A Sample Cover Letter for Legal Job Seekers

Follow a format and keep it succinct

Businesswomen sitting in waiting area
••• Chris Ryan/Caiaimage/Getty Images

A good cover letter or introductory letter for attorneys is an invitation to the reader—the hiring manager or maybe the senior partner of the law firm—to move on and read your resume. It's your opportunity to convince her that she simply has to meet you and learn more about you. But too much creativity can be a drawback.

You'll want to exude professionalism and temper your enthusiasm just a bit, and you'll want to follow a tried-and-true format.

First, Get the Caption Right

Include your full name, and be sure to use the one under which you've been admitted to the bar if you're a lawyer. Give your street address, not a P.O. box, including your city, state, and zip code. Include your phone number with a notation as to whether it's a cell phone or a landline. Give your email address—many employers prefer to reach out to interesting candidates by email first.

Enter the date below this information, then the name and address of the law firm. Below that, enter an "ATTN:" line with the name of the individual within the firm who will be reading your letter. Alternatively, you can name the individual on the first line and cite her position directly beneath this, above the company name. Both formats are acceptable.

Of course, you'll start out with "Dear [Insert name of hiring manager or partner]:" Now it's time to get down to business.

Your Opening Paragraph

State the position for which you're applying in your opening paragraph, and explain how you learned of the job opening. This is also a good place to mention the name of anyone who referred you, a mutual acquaintance, or perhaps a tidbit of knowledge you have about the firm—maybe a major case they won or legal argument they made. This demonstrates that you took time to do a little research.

Try to craft your opening in a compelling way that will encourage the reader to read on. It's OK to toot your own horn a little. For example, you might say: “As an award-winning paralegal with 20 years of personal injury experience, I am writing in response to the position of litigation paralegal advertised in the Main Street Legal Journal.”

Explain Your Skills

Use the next paragraph to detail your education and your experience. Keep in mind that this is all mentioned in your resume as well, so you're not going to go into every finer detail here.

Your letter should offer a brief summary of what the reader will learn if he looks at your resume next: what law school you graduated from, where you're admitted to the bar, where you've worked, and what you did for those law firms. Try to confine all this to no more than four sentences if possible.

Next, match your skills to the requirements of the position and highlight any relevant awards you've received, as well as other accomplishments. Support your statements with evidence whenever possible. Don't merely assert that you're a skilled writer. Back it up with some sort of proof. Mention that you won two legal writing competitions and have published over 100 articles.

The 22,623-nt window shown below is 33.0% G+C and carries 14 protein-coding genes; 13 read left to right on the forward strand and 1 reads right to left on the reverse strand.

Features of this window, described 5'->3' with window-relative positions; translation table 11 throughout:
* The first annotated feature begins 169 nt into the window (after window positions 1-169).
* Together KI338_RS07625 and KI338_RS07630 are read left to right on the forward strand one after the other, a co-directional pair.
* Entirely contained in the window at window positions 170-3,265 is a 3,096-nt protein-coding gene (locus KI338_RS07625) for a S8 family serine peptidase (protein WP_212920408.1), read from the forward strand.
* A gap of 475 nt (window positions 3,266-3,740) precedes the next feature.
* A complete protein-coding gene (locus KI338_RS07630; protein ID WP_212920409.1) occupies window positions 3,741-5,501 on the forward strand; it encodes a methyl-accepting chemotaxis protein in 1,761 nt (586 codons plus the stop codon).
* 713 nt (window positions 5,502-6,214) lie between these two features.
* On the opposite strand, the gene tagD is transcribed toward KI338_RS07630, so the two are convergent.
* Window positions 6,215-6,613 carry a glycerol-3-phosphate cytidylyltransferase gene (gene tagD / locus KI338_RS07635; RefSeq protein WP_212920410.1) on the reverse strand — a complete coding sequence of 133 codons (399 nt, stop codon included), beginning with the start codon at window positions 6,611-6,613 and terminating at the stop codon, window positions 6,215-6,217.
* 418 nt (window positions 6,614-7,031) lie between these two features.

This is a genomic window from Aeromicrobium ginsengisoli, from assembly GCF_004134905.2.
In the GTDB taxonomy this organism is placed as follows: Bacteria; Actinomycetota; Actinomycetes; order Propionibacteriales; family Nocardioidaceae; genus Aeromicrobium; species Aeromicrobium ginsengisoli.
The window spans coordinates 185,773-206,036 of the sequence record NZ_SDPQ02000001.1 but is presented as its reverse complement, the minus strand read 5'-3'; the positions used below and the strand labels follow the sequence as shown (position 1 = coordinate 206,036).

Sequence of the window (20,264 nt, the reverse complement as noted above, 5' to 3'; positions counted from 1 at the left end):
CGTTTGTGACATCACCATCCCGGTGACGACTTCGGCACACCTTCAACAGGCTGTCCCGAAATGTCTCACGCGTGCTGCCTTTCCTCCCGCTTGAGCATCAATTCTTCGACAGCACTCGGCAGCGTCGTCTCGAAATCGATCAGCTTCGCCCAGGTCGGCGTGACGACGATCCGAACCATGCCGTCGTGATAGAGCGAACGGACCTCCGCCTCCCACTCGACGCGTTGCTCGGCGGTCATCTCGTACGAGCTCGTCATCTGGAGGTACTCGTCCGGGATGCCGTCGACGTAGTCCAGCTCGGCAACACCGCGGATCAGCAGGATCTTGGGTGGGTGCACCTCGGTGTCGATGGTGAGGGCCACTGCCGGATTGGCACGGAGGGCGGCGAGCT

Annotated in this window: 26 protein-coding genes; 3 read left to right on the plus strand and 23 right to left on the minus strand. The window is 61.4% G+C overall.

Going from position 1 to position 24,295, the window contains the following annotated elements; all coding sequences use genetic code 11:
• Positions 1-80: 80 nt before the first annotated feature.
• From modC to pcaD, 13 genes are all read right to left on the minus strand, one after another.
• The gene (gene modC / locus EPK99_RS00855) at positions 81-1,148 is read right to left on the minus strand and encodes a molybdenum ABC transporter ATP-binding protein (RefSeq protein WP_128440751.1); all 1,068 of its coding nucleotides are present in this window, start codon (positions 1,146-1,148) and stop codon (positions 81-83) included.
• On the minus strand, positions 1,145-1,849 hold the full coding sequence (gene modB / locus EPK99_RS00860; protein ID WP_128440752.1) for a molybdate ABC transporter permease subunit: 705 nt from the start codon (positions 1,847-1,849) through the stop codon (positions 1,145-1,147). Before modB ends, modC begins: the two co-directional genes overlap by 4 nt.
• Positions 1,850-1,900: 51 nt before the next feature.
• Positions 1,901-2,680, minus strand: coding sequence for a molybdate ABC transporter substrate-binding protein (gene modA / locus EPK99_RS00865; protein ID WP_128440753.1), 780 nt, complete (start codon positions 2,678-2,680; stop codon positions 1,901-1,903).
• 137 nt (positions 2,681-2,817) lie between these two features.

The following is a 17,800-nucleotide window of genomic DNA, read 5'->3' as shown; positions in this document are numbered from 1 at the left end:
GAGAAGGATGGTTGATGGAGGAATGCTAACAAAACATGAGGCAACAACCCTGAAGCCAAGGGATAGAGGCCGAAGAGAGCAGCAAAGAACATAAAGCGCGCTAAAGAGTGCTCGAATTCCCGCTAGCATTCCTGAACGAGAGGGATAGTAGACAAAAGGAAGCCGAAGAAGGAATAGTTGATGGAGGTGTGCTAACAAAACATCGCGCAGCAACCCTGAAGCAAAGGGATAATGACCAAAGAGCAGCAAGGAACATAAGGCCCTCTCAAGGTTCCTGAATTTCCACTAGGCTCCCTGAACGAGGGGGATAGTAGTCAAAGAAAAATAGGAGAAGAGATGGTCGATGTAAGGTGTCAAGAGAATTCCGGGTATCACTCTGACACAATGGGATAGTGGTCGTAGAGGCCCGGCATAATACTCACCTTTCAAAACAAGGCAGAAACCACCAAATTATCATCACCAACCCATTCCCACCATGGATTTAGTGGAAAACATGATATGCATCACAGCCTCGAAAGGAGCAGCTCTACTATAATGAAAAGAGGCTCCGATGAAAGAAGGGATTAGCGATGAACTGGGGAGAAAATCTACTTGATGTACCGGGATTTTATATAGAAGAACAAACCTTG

Don't just say that you contributed to your previous company's bottom line. Note that you implemented new software that saved the legal department over a million dollars.

You can break up dense text with bullets to promote readability. Endless lines of text can be off-putting.

Make Sure Your Reader Reads On

Use your closing paragraph to thank the firm for considering your application and tell your reader why you would make a good addition to his team. Explain how your background, skills, experience, and past achievements make you the perfect candidate for the job.

Then request a meeting or an interview. Indicate how and when you'll follow up on your cover letter and be sure to mention the best way to reach you. This would be a good place to direct the reader to your P.O. box if your physical address isn't your mailing address but you want to receive notification of a potential interview by snail mail.

The Finishing Touch

Sign off with "Respectfully yours" or something equally formal, place your signature above your name, then add the all-important "Enclosure(s)" line. List and bring attention to everything you're including with the letter, in order.

Proofread...Then Proofread Again

All this effort is for naught if your reader doesn't go on to look at your resume and any other documents you've included. Minor, avoidable errors can cause him to put your letter—and your resume—aside after one glance.

You're looking for a job in the legal profession, and this means you should possess good attention to detail and some superior writing skills. Check for typos—they'll jump out at you more readily if you go back to it cold, perhaps the next day, not right after you wrote it. Check for grammatical mistakes and proper punctuation. Now you're ready to send it off.